We were getting worried about his immigration status once his student visa expired. There were a lot of problems for gay couples to begin with though being a recognized performing artist would probably have made his chances of getting permanent residence a lot better.

We actually had not decided what we would do when he graduated, I could see us going back to A-Dam, I missed it sometimes, I still wrote to the Dykes now and then, Mats would write the letters in Dutch for me. They read English well enough, it was just a courtesy.

And this AIDS thing was stirring up a lot of shit politically, there was talk of banning gay people from immigrating, or even visiting.

One day at a time, Will.

In March they announced that they were ready to provide testing for the disease. It was a decision point for me. I figured if anybody had it, I did.. The evidence showed a long dormant period was common, if not universal, as much as ten years  I debated being tested.

Mats was vehement, I’d never seen him so excited.

“No, Will, you do not need this test, what will it do for us?  There is nothing to treat this if you do have it, or if I have it either. So what is the point? What will we do except worry?”

“Mats, still it would be good to know.”

“Then some nazis will maybe come and take you away because now they will know if you do, and if you do not, then maybe they will come anyway.” I had rarely seen him so angry. Well, he wasn’t American, didn’t understand the difference between the posturing and the reality. I figured Nazi meant something in Holland. I thought of the brothers he had lost before he was born.

So I put it off.

I was being pretty good, and when I slipped, and it was gratifyingly rare, not even once a month, I still had the presence of mind to have a condom with me.

I was not going to pass this around to anyone, I was a health professional. Then I realized what that really meant, I needed to know because I couldn’t risk passing it to patients accidentally, I need to know for my own peace.

There was a Gay Men’s Health Coalition chapter in Chicago by this time, and I was working there as a volunteer, my nursing degree was a big plus but there were a lot of professionals there. Testing was voluntary despite the ravings in Washington, and completely confidential, untraceable.

I didn’t tell Mats.

I got the results two weeks after Rock Hudson announced he had it.


With the boy out of school, they were talking about moving out of the condo, but both Brandt and I talked them out of it. Financially they still needed help, the location was important too, it was close to Will’s work and to Matteus’ school. But I could see my little bird would fly the nest one day not too far off.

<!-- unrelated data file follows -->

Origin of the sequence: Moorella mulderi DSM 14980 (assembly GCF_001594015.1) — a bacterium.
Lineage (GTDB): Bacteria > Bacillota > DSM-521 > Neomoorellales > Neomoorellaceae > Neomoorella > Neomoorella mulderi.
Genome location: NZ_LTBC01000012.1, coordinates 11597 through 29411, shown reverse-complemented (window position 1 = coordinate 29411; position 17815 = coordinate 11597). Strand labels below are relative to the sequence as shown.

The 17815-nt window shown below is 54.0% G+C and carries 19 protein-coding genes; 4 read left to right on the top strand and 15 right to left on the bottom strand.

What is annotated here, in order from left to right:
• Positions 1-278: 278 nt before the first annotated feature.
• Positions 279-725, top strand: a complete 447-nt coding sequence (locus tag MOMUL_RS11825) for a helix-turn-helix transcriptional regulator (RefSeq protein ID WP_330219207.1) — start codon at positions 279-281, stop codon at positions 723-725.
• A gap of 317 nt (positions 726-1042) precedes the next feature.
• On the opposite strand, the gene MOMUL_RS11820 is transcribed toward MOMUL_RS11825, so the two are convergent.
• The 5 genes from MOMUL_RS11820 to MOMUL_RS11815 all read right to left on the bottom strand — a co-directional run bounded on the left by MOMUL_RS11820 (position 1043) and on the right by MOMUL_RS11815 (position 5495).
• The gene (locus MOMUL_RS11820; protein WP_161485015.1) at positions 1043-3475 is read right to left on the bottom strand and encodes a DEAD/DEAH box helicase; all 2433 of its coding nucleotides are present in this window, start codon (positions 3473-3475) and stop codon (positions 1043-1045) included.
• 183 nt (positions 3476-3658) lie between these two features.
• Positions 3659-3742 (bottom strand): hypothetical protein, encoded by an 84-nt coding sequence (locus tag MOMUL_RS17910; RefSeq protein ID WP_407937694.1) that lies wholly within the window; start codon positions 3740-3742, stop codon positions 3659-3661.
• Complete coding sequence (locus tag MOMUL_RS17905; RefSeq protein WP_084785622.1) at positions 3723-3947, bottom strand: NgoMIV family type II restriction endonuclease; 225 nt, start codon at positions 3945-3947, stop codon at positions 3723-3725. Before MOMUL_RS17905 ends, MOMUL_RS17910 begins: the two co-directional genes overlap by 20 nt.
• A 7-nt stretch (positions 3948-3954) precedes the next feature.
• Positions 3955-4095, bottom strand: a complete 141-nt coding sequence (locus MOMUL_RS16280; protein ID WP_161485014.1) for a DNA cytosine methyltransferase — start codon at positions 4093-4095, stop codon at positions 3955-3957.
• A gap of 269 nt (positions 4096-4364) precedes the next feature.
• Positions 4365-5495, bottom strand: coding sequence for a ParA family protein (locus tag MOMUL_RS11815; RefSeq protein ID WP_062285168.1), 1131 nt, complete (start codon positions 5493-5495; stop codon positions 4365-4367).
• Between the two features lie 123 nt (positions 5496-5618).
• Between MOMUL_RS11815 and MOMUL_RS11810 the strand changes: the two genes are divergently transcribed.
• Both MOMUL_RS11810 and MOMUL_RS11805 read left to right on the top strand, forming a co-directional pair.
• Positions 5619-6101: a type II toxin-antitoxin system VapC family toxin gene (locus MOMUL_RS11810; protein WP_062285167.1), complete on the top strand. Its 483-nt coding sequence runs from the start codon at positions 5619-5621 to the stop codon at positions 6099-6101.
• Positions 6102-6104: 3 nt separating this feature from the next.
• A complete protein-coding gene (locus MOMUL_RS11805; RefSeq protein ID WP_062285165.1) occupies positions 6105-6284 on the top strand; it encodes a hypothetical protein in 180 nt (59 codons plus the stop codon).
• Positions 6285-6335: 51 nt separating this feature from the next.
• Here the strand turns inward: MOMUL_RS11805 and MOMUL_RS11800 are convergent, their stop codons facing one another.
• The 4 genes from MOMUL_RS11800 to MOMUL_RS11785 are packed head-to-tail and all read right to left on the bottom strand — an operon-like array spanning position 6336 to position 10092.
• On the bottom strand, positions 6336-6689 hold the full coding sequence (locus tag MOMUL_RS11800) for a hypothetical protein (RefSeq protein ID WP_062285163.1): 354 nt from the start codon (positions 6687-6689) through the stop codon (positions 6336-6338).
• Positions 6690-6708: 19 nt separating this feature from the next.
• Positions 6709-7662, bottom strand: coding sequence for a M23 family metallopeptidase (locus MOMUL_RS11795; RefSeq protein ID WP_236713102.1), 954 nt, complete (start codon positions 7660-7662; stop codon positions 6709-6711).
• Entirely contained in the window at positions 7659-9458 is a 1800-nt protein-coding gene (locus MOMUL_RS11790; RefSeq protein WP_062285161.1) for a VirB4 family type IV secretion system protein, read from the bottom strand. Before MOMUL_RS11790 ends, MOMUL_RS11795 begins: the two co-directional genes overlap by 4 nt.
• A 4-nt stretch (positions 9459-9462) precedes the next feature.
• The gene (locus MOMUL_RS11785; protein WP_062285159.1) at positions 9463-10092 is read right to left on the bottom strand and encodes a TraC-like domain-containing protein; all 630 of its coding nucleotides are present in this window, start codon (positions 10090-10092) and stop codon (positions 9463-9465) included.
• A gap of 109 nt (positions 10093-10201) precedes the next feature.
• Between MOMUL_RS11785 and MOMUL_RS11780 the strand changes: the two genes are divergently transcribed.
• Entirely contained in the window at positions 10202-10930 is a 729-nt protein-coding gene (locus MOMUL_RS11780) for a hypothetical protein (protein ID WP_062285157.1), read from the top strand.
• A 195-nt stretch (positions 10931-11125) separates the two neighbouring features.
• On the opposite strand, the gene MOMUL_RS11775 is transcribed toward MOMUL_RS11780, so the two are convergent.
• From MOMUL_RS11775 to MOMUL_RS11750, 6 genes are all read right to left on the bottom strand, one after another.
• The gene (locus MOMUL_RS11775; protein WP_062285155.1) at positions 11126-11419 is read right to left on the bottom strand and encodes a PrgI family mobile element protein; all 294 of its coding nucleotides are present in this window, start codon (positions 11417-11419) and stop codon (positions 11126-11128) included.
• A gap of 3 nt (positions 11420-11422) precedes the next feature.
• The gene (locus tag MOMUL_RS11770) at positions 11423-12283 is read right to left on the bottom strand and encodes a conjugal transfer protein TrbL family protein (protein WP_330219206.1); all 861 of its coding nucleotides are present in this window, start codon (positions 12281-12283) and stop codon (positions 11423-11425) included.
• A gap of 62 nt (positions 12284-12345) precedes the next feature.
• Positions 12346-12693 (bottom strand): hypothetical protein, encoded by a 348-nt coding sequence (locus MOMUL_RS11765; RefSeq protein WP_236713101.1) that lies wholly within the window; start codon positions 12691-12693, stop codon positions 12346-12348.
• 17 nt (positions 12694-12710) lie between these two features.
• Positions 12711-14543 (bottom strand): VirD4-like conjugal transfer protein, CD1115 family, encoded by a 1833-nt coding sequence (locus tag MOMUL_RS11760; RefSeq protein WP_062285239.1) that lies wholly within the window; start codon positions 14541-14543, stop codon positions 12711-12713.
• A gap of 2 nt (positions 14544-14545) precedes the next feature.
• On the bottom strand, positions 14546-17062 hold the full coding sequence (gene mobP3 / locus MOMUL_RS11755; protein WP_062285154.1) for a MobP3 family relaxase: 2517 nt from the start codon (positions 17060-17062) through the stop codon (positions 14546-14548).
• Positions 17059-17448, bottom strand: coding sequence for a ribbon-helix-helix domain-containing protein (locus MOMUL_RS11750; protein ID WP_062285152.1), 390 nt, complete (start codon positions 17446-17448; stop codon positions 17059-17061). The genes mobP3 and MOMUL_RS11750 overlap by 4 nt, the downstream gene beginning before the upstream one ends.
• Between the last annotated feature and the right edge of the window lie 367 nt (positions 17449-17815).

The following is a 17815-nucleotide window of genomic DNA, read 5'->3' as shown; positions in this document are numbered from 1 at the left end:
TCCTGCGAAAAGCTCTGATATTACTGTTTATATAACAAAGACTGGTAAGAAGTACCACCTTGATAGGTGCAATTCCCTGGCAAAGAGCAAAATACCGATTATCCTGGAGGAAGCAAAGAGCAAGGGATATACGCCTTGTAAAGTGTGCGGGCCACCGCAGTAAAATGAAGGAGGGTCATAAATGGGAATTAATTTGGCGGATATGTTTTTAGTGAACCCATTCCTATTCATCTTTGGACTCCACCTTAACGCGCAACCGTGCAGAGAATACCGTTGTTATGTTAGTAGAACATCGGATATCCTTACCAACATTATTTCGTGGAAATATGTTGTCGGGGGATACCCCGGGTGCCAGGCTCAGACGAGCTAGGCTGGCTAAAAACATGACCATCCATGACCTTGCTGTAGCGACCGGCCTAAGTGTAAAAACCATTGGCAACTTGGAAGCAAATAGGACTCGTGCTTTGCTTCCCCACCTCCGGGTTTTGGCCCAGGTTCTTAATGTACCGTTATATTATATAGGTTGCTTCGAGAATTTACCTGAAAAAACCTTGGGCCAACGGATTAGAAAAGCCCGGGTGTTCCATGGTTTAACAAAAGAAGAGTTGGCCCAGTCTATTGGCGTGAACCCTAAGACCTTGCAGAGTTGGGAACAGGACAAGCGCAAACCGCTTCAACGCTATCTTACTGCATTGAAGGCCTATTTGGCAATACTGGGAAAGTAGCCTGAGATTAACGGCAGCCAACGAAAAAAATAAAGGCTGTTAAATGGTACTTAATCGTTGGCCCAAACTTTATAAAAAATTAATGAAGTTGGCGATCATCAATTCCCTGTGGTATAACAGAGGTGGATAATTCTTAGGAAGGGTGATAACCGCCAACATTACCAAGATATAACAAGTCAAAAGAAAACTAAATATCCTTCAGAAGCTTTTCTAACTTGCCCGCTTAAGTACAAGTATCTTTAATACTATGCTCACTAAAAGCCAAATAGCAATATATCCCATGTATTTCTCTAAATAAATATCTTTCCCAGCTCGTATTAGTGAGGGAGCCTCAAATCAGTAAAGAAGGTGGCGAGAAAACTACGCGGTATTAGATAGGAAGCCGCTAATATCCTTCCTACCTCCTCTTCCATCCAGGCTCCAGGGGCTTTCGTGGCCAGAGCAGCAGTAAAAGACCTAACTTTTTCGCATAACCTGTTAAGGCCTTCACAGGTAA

I changed jobs again, took a management position with a medical device company, started travelling a lot myself, so with both Brandt and I being gone rather often, it was actually a good thing to have the place looked after.

I knew Will was worried about whether he had this HIV; I was just as concerned, and Matteus came to talk to me about it several times, just seeking some moral support, not wanting to burden Will with his fears.

Then Will came one day, went into the room with Matteus, closed the door and they stayed in there for hours, it was obvious they were making up for lost time, Matteus missed two classes.




Well, I never expected it but there it was.


You’d have thought I would be overjoyed, and I was certainly happy, we celebrated with a long afternoon of fucking. I still used condoms, though, I wasn’t sure I was going to trust this test. Just in case, you know.

I was encountering every day, at work, at the center, when we went out and tried to go clubbing – something that rarely worked since no bouncer would let Mats in the door of a bar – people who had it.

And I thought God was playing a little joke on me, of all the people on this Earth to not have it, I was the least worthy. I didn’t know just then how big a joker He was.

I started to talk with Mary Beth about it. Seemed like everything that happened, good or bad, I couldn’t really handle on my own.

“Will, you have a lot of work to do, a lot of years of damage to repair.”

“I promise you Will, that it won’t always be that way. It takes a long time for people to come to believe in their own worthiness, especially people who’ve taken the kind of beating you did in life.”

One day at a time.


And then it was another year behind me, and I began to work exclusively with AIDS patients, we called them PWA’s now, and volunteering to do outreach for prevention.